29 Dec 2010

Situation dire in Queensland

9:03 am on 29 December 2010

Officials describe the flood situation in southern and central Queensland, as dire.

Some areas are experiencing their worst floods in decades.

Acting Premier Paul Lucas says the damage bill is likely to exceed $A1 billion.

"Early estimates of the cost of replacing essential public assets is close to $A620 million," he said in a statement.

Disaster areas have been declared in Theodore, Chinchilla and Dalby, as well as in Alpha and Jericho.

The flood in Dalby the worst since 1981. The ABC reports the town is split in two with at least 100 houses inundated.

About 120 residents have had to seek shelter in the town's two evacuation centres.

Next peaks

The ABC reports flooding is expected to peak in Emerald and Rockhampton in the coming days.

There could also be evacuations in the next 24 hours in Bundaberg.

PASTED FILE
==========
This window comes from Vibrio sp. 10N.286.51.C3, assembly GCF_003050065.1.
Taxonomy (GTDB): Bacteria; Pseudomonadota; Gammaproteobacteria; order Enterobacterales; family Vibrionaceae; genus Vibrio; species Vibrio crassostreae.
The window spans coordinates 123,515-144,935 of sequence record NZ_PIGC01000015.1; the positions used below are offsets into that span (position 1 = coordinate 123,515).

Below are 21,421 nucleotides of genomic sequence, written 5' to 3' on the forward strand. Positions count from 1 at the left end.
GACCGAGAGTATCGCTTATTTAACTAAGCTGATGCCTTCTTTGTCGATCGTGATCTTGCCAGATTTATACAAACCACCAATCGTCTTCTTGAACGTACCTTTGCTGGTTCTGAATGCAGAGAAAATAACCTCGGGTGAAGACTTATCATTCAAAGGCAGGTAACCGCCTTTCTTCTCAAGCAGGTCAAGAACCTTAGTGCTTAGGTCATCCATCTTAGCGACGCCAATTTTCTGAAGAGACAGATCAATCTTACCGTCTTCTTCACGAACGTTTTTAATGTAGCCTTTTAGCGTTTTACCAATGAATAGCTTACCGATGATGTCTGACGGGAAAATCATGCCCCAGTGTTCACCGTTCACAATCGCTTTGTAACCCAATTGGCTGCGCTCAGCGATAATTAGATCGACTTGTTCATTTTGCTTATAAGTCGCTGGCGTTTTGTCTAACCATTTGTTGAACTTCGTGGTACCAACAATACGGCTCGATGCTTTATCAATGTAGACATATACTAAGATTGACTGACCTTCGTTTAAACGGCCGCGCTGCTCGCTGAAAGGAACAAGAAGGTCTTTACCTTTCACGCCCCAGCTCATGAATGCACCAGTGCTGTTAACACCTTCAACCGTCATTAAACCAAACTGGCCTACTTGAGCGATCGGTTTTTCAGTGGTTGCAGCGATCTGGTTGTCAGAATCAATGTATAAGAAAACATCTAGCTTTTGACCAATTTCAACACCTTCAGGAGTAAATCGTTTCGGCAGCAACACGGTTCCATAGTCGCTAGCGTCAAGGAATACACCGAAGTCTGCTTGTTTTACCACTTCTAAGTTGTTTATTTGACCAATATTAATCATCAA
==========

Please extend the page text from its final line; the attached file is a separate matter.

The weather bureau says Rockhampton on the Fitzroy River should see a flood of 8 metres this week, with the potential for a major flood level of 8.5 metres next week.

Mayor Brad Carter says that if the river reaches 8.5 metres, more than 400 homes will be affected.

Two RAAF Blackhawk helicopters will be used to evacuate remaining residents in the town of Theodore, after the Dawson River burst its banks and inundated the area.

The Dawson River has hit a record 14.59 metres there, more than half a metre higher than the previous record.

The Bureau of Meteorology says there will be further flooding as the water makes its way towards the sea.

NSW situation

Almost 50 areas in North South Wales have now been declared natural disaster zones because of the flooding there.

The latest is Kyogleshire, on the north coast of the state, which was inundated on Tuesday after heavy rain.

More than 100 people there had to leave their homes.

The Richmond River has peaked at more than 16 metres high.

NSW Emergency Services Minister Steve Whan says disaster declarations are very effective in helping to assist councils with rebuilding infrastructure when the waters subside.